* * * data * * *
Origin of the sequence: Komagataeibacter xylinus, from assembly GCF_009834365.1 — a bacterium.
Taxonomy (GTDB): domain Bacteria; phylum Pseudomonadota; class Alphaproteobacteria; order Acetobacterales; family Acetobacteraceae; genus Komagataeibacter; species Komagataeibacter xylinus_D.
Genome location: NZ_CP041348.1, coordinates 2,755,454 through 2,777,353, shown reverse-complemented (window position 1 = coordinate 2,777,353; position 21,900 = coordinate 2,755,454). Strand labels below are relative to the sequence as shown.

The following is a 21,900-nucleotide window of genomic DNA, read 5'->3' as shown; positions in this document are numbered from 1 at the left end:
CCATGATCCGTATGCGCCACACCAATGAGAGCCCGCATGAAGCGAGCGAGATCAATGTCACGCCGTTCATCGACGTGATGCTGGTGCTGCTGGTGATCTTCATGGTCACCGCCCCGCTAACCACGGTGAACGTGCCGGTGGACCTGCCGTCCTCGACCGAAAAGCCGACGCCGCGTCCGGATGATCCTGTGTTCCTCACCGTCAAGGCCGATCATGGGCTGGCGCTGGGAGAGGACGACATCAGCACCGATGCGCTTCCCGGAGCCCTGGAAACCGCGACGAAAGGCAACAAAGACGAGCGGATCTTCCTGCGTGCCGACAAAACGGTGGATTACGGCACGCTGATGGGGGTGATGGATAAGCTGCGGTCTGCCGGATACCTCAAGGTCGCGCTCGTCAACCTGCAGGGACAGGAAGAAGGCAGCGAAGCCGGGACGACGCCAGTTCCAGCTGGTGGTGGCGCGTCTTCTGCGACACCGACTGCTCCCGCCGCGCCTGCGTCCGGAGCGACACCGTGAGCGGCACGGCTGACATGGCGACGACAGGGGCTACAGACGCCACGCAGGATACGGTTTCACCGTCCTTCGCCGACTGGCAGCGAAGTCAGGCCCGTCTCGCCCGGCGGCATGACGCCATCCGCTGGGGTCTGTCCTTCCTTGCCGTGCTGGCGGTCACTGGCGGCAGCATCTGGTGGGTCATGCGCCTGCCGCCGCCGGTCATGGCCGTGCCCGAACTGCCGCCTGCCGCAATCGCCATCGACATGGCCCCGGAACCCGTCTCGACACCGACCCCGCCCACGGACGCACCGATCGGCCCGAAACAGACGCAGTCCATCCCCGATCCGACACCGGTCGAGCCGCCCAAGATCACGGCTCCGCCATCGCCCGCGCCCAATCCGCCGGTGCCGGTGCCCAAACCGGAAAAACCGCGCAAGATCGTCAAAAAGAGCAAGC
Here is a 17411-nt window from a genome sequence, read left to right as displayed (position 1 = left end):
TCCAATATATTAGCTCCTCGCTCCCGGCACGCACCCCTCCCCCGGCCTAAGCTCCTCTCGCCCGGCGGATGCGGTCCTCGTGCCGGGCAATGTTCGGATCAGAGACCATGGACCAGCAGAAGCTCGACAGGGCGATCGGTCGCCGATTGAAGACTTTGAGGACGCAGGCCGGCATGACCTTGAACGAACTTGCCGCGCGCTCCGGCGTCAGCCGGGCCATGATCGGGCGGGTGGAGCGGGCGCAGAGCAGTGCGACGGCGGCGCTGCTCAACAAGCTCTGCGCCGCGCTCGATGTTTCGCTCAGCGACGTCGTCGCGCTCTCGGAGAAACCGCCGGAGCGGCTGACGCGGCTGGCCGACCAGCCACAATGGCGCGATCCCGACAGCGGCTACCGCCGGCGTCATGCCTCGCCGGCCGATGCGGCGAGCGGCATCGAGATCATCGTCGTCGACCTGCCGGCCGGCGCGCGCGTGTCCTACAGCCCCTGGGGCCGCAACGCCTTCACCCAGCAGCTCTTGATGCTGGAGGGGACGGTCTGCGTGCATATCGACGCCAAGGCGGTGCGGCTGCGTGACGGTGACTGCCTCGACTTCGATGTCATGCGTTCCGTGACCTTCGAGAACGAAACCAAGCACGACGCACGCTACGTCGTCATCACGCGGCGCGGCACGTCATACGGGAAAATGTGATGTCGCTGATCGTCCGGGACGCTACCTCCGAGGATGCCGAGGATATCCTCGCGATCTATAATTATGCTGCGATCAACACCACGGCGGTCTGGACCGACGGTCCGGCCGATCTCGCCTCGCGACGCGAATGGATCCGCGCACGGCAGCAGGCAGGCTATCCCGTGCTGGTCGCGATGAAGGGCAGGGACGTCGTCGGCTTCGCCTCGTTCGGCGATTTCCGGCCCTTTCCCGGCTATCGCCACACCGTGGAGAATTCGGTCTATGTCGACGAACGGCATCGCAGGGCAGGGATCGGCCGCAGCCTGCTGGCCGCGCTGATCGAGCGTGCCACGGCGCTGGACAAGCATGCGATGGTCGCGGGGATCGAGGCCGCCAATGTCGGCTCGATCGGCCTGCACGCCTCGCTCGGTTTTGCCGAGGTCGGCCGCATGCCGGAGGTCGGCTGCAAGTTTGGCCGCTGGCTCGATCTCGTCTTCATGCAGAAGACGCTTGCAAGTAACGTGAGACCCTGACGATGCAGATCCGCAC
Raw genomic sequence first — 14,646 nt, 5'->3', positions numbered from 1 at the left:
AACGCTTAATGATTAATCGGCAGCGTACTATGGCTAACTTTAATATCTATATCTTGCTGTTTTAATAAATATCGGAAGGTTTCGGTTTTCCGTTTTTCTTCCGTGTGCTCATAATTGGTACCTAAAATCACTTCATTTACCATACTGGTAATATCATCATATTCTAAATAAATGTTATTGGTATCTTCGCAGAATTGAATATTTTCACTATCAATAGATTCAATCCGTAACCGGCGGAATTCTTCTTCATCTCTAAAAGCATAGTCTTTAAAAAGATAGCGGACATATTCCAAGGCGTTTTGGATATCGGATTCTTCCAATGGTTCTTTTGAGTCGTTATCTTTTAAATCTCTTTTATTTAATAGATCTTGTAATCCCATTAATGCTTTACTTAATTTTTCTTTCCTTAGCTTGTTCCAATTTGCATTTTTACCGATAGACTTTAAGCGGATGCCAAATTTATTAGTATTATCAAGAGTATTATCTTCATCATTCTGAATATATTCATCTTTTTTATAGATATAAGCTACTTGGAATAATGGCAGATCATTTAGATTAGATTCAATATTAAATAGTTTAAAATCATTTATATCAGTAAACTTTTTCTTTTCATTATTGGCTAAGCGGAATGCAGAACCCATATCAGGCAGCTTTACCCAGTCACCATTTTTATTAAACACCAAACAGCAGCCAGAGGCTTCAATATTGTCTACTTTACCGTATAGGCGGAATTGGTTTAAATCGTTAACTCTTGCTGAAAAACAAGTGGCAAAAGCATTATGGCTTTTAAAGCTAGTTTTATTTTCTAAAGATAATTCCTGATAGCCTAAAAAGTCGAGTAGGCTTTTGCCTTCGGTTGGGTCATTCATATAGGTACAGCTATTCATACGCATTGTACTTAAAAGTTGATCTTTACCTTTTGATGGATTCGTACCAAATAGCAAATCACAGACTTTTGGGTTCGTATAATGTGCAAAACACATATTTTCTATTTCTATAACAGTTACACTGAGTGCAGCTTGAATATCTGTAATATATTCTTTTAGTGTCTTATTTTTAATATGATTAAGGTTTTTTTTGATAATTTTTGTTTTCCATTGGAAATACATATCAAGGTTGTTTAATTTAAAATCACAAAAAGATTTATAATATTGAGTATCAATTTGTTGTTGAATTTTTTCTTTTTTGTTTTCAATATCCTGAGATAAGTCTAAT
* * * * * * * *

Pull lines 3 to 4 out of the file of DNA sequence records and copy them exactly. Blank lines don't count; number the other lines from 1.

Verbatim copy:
Genome location: NZ_CP041348.1, coordinates 2,755,454 through 2,777,353, shown reverse-complemented (window position 1 = coordinate 2,777,353; position 21,900 = coordinate 2,755,454). Strand labels below are relative to the sequence as shown.

The following is a 21,900-nucleotide window of genomic DNA, read 5'->3' as shown; positions in this document are numbered from 1 at the left end: